Chris Hill: Unless we hear otherwise, we'll get more color from the retailers in January. Let's move onto one retailer in specifics, and that's Lowe's. Dave Denton is the CFO at Lowe's and in a meeting with analysts, he said that Lowe's is preparing for, "A modest sector pullback in 2022." I guess some people freaked out about this before the market opened this morning seeing report. But by the time I saw this, the market had been open for a little bit. In fact, Lowe's stock was basically even at the point I was looking at, I think it's up a little bit now.

Jason Moser: The knee-jerk reaction [inaudible 00:05:07]

Chris Hill: Why is that? I know it's not like it's something you're responsible for. But I looked at this and I just thought, I have the benefit of hindsight of seeing that once the market has been open for about 90 minutes, everyone came to their senses and said, ''Okay, this is fine.'' But in a moment, in just sort of the initial reporting of it, I'm wondering why no one paused and thought, hold on a second. Dave Denton has been with Lowe's for three years. He was with CVS Health before that. This is an experienced executive. We talked a lot about Marvin Ellison, CEO at Lowe's. Denton is part of that executive team. I'm just wondering why no one took a moment and said, is it possible Dave Denton is just being cautious? He is not ringing an alarm bell, he's just doing his job, he is being appropriately cautious.

Jason Moser: Yeah. It feels like they do a very good job quarter in, quarter out setting realistic expectations. They don't go too crazy either way. Anytime investors see growth slowing or that expectations for growth will slow. They are talking about for 2022 is essentially comps somewhere in that flat range to maybe negative three. Anytime you see the prospect of flat to negative comps. I understand the knee-jerk reaction, but then it does feel like the market came to its sensors and I'm glad that's the case. But because to me, when you pan out a little bit and you look at the market opportunities Lowe's is pursuing and you look at the dynamics of this market, the drivers of this market. It's very interesting Mr. Ellison, on the call said. This is something we pointed out before when we talked about Home Depot is we've got two factors at play here to me that really bond very well for both Lowe's and Home Depot in the coming years.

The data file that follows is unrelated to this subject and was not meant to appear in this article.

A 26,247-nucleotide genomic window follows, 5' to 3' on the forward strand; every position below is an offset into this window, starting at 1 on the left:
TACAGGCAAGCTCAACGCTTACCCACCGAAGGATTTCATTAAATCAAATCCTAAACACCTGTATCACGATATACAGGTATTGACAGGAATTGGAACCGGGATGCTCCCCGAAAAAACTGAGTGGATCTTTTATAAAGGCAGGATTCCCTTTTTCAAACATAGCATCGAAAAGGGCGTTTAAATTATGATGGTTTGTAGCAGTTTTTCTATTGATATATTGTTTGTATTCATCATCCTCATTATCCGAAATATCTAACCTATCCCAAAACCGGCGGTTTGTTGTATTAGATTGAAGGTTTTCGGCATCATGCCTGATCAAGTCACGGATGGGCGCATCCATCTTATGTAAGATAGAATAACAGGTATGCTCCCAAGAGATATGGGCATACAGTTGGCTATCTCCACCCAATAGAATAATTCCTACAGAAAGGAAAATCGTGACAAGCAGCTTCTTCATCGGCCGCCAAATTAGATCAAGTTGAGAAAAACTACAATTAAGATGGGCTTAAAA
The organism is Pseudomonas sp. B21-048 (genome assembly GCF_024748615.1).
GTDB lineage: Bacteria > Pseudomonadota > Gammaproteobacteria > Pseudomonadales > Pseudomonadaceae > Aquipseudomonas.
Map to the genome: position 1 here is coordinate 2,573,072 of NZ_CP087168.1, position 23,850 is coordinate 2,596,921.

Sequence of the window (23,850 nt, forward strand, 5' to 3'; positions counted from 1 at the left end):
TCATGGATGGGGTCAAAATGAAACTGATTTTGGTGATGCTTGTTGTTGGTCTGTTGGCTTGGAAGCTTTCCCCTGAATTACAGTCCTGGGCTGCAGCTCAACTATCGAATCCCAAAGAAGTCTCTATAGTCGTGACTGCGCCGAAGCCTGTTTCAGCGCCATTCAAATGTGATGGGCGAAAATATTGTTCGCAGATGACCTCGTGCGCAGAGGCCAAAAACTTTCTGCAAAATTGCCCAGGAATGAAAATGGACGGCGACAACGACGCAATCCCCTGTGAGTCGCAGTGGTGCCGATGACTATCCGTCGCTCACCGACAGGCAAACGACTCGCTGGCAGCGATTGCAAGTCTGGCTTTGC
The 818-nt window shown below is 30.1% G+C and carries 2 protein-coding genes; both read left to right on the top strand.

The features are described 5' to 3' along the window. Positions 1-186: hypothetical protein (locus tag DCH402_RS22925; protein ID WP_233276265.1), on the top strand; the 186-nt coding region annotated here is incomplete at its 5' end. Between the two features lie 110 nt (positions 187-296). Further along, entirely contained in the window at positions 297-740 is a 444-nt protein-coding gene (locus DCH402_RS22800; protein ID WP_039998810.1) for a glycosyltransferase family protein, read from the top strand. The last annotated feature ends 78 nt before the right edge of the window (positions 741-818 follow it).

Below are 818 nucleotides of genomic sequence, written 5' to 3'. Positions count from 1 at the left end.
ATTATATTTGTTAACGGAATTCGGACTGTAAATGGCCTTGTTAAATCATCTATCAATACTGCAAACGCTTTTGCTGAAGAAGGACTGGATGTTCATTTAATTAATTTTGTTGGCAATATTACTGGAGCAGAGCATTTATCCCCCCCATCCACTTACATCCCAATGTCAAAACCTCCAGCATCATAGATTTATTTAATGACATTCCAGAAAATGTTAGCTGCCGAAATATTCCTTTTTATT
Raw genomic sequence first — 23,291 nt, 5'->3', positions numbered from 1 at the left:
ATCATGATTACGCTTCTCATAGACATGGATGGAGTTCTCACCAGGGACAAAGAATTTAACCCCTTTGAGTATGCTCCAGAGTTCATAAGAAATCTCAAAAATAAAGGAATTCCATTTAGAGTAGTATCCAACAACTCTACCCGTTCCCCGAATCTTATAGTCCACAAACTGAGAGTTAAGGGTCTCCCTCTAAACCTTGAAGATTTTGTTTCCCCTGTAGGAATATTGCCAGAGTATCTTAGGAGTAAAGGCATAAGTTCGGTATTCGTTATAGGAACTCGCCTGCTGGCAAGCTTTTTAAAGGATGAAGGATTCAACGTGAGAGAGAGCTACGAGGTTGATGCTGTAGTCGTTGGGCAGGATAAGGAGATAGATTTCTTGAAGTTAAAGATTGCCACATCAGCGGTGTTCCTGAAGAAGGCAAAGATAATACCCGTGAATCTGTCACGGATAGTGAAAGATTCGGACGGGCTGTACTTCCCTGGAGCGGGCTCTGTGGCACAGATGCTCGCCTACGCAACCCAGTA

Maybe that's the difference is just I'm talking about years and you'd figure the market is probably looking at the next year. But talking about the fact that obviously number 1 we have a lack of housing stock in this country. We have a shortage in regard to housing that has prices are going through the roof. But we also have an aging population of homes and aging stock of existing homes. Marvin Ellison quoted that number. I think he said something to the extent of over half of the existing homes in the country are over 40 years old. We've seen that data point called out and Home Depot's calls as well. There there is definitely something to that. But to me, those seem like pretty obvious tailwinds for a business like this. Now, time is everything. If you're looking at it from a shorter timeline and maybe 2022, isn't going to present a tremendous growth story for folks interested in something like Lowe's or even Home Depot. 

I think you stretch that timeline out and if the drivers become very clear, the opportunity becomes very clear and you see what Lowe's is focused on with the actual business. It's really encouraging, they're digging more down into the pro side, which we've seen Home Depot succeed so much on that front. There is a blueprint out there for why that works on Lowe's is getting into it. They're digging more into that private-label branding portfolio of theirs, which will continue to be a boost to margins later on down the road. Then also, they're talking about building out this delivery model, this market delivery model, where ultimately big and bulky products are just going to flow directly from the supply chain to the customers homes without ever actually going through the store.